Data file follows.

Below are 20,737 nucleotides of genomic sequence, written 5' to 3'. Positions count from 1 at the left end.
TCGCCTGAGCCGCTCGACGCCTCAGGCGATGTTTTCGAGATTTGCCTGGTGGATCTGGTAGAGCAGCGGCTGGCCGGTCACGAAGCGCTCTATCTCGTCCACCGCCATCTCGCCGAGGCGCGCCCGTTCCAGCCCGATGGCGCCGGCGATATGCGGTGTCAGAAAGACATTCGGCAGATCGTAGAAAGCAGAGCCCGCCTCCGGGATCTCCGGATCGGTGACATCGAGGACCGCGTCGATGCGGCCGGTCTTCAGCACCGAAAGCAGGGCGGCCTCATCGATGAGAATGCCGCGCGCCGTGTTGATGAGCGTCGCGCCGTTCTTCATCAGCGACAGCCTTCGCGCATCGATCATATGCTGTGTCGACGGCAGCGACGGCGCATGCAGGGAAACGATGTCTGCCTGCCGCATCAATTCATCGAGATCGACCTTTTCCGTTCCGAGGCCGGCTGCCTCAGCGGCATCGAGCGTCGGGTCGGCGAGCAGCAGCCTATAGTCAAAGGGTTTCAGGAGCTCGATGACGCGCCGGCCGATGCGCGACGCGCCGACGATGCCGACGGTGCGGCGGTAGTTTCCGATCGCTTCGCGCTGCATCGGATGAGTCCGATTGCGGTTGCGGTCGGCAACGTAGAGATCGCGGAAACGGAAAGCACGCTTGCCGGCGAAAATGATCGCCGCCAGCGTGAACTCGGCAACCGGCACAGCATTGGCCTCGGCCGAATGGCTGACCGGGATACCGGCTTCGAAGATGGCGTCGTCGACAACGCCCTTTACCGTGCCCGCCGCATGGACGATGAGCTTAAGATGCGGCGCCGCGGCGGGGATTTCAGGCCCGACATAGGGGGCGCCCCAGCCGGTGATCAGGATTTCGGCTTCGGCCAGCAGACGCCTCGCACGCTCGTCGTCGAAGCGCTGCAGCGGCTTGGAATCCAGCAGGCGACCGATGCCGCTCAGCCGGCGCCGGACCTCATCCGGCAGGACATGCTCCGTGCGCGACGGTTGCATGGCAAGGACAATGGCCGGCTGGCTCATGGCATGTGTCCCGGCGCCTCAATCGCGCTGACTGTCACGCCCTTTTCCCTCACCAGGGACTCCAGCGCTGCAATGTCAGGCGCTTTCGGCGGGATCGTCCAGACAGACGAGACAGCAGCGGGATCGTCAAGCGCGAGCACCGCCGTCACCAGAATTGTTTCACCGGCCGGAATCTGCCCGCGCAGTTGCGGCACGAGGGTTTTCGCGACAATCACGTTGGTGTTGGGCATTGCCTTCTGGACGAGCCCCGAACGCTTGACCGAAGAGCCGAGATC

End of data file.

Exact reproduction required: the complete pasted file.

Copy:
Below are 20,737 nucleotides of genomic sequence, written 5' to 3'. Positions count from 1 at the left end.
TCGCCTGAGCCGCTCGACGCCTCAGGCGATGTTTTCGAGATTTGCCTGGTGGATCTGGTAGAGCAGCGGCTGGCCGGTCACGAAGCGCTCTATCTCGTCCACCGCCATCTCGCCGAGGCGCGCCCGTTCCAGCCCGATGGCGCCGGCGATATGCGGTGTCAGAAAGACATTCGGCAGATCGTAGAAAGCAGAGCCCGCCTCCGGGATCTCCGGATCGGTGACATCGAGGACCGCGTCGATGCGGCCGGTCTTCAGCACCGAAAGCAGGGCGGCCTCATCGATGAGAATGCCGCGCGCCGTGTTGATGAGCGTCGCGCCGTTCTTCATCAGCGACAGCCTTCGCGCATCGATCATATGCTGTGTCGACGGCAGCGACGGCGCATGCAGGGAAACGATGTCTGCCTGCCGCATCAATTCATCGAGATCGACCTTTTCCGTTCCGAGGCCGGCTGCCTCAGCGGCATCGAGCGTCGGGTCGGCGAGCAGCAGCCTATAGTCAAAGGGTTTCAGGAGCTCGATGACGCGCCGGCCGATGCGCGACGCGCCGACGATGCCGACGGTGCGGCGGTAGTTTCCGATCGCTTCGCGCTGCATCGGATGAGTCCGATTGCGGTTGCGGTCGGCAACGTAGAGATCGCGGAAACGGAAAGCACGCTTGCCGGCGAAAATGATCGCCGCCAGCGTGAACTCGGCAACCGGCACAGCATTGGCCTCGGCCGAATGGCTGACCGGGATACCGGCTTCGAAGATGGCGTCGTCGACAACGCCCTTTACCGTGCCCGCCGCATGGACGATGAGCTTAAGATGCGGCGCCGCGGCGGGGATTTCAGGCCCGACATAGGGGGCGCCCCAGCCGGTGATCAGGATTTCGGCTTCGGCCAGCAGACGCCTCGCACGCTCGTCGTCGAAGCGCTGCAGCGGCTTGGAATCCAGCAGGCGACCGATGCCGCTCAGCCGGCGCCGGACCTCATCCGGCAGGACATGCTCCGTGCGCGACGGTTGCATGGCAAGGACAATGGCCGGCTGGCTCATGGCATGTGTCCCGGCGCCTCAATCGCGCTGACTGTCACGCCCTTTTCCCTCACCAGGGACTCCAGCGCTGCAATGTCAGGCGCTTTCGGCGGGATCGTCCAGACAGACGAGACAGCAGCGGGATCGTCAAGCGCGAGCACCGCCGTCACCAGAATTGTTTCACCGGCCGGAATCTGCCCGCGCAGTTGCGGCACGAGGGTTTTCGCGACAATCACGTTGGTGTTGGGCATTGCCTTCTGGACGAGCCCCGAACGCTTGACCGAAGAGCCGAGATC